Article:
So a medievalist walks into a conference filled with M.D.’s, computer science people, developmental and cognitive psychologists, and a bunch of forensic document examiners. That in a nutshell was my trip to the International Graphonomics Society in Dijon almost two weeks ago now. The group is interested in various aspects of handwriting such as fine motor control, developmental issues with respect to handwriting, and cognitive issues related thereto.
Medievalists might remember that in Space between Words Paul Saenger used studies on eye movement during reading, thats is fixations and saccades, to inform his work on the relation between developments in writing and reading. I had been looking haphazardly for something similar for writing and not found anything. At IGS, a group from the School of Human Biosciences at LaTrobe University in Australia presented some preliminary work on just this thing. The paper, ‘Some relationships between eye movements and handwriting’ (J. Sebastian, D.K. Rogers and J.C. Sita), examined people writing individual words and their signatures. In presenting the preliminary observations, Sebastian noted that nothing along these lines had yet been done.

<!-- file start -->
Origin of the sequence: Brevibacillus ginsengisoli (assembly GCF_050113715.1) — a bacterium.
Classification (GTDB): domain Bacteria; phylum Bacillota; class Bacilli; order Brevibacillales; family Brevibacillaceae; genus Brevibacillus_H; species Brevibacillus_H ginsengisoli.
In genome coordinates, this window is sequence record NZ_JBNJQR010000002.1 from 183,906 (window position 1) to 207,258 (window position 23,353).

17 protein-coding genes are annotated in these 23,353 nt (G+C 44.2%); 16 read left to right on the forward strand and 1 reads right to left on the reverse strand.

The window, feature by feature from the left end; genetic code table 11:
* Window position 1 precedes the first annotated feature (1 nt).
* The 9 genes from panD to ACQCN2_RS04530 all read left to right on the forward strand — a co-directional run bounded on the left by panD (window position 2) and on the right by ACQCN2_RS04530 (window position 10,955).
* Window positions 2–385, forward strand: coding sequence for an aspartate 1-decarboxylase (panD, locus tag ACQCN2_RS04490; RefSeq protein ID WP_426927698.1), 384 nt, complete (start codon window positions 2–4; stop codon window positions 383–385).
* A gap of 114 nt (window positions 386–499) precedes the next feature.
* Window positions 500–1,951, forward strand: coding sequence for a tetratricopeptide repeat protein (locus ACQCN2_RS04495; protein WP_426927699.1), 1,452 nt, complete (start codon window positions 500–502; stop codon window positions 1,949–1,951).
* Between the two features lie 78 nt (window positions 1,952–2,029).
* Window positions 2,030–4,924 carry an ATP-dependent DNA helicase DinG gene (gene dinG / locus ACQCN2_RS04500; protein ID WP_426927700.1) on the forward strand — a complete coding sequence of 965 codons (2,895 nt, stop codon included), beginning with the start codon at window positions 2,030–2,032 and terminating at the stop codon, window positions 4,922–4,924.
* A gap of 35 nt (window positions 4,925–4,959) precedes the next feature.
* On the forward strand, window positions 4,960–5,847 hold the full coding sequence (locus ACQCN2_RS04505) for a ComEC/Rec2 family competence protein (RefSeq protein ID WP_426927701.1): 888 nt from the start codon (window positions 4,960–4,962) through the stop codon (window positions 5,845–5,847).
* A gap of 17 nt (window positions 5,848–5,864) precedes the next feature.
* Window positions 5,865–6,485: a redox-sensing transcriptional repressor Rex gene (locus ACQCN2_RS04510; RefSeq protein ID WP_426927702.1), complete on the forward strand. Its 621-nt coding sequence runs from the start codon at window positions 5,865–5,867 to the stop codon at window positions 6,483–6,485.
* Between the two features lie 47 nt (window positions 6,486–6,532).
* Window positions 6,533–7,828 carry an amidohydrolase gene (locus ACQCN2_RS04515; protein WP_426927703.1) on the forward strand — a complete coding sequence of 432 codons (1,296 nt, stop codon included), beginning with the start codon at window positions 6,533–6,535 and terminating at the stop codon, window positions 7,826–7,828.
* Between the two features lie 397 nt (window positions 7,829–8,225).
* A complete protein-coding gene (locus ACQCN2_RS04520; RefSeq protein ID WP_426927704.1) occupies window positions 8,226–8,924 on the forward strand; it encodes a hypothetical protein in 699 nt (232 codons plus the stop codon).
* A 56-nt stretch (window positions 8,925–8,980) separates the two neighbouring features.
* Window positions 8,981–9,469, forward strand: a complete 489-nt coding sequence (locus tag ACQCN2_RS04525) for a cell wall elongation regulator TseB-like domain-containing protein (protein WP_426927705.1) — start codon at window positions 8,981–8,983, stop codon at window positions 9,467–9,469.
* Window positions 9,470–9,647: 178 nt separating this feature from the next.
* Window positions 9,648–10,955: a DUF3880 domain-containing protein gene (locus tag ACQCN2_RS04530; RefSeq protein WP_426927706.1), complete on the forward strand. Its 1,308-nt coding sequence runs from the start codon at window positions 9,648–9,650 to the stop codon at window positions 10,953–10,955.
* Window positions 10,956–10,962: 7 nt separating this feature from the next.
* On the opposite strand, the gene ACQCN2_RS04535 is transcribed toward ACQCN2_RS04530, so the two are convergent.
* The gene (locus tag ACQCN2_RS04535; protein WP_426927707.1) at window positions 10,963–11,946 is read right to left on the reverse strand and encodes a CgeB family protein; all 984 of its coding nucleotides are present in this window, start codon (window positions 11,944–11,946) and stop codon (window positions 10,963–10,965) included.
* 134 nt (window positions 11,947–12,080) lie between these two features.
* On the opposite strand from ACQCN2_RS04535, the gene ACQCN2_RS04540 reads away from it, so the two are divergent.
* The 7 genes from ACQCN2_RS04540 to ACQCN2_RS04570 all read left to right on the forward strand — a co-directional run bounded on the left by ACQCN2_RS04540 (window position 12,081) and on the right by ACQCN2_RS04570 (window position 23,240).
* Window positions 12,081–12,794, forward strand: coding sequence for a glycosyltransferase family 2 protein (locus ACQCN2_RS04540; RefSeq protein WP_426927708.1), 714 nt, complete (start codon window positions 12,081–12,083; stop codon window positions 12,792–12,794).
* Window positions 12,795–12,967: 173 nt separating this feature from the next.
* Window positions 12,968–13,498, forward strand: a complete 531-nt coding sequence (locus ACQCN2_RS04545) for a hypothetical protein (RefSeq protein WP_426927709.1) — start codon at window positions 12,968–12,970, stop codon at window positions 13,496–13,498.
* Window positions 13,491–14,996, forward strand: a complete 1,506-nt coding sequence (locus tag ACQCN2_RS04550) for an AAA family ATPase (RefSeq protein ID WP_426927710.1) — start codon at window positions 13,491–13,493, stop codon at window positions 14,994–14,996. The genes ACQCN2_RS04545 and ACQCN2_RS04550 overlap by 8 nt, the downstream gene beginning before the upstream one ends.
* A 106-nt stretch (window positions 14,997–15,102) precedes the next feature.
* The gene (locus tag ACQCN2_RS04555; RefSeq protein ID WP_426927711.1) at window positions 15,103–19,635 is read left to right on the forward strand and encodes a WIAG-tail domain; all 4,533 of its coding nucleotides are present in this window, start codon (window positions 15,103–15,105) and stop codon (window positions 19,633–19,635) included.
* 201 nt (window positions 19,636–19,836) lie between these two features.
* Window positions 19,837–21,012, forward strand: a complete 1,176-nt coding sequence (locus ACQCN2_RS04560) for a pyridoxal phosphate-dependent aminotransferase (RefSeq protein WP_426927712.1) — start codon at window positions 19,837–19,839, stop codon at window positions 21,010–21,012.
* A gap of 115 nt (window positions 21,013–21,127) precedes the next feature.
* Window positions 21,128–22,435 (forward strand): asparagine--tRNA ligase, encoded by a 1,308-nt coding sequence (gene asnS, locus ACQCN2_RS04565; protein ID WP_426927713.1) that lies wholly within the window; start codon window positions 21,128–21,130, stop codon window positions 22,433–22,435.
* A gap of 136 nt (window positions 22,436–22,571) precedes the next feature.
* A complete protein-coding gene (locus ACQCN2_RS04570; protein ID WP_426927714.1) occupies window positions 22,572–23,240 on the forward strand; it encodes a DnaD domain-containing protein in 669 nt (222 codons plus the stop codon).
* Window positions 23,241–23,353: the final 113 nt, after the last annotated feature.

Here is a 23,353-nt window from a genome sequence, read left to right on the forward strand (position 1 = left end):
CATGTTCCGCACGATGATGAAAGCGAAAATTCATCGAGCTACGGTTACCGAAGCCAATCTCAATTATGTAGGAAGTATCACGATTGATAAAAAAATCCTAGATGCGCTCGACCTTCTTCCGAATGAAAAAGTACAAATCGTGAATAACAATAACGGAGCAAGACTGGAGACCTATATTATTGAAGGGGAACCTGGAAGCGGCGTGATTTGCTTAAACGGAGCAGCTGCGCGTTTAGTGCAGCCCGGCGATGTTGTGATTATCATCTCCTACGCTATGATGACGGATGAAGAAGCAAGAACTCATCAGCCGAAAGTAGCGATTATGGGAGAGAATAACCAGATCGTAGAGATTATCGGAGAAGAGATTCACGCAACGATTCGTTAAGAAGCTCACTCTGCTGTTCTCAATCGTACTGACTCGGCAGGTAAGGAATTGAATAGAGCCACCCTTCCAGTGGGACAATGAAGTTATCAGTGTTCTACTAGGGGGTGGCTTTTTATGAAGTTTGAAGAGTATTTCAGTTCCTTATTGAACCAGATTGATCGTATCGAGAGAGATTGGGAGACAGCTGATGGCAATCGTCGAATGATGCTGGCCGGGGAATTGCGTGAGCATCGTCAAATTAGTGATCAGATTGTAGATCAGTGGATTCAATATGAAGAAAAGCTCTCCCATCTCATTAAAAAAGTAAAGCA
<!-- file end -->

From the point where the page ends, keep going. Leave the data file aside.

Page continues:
Some of the results of research on eye movements since Saeger’s book, especially those textual critics might be interested in, are not so surprising. Short, high-frequency, and highly predictable words are skipped more often than are long words, low-frequency words, and words with low predictability. Additionally, eye fixations are short before short, high-frequency words and longer before the opposite. In short, it seems that readers process what is in the parafoveal field of vision during fixations and skip the information that they predict will not be necessary for overall meaning.
If research into the way the eyes work when reading can be couple with this ongoing research into the eyes during handwriting, perhaps it can be used to develop a better understanding of the process of scribal copying. Obviously, not the practical outcome that the psychologists hope for, but it would be a real boon for medievalists!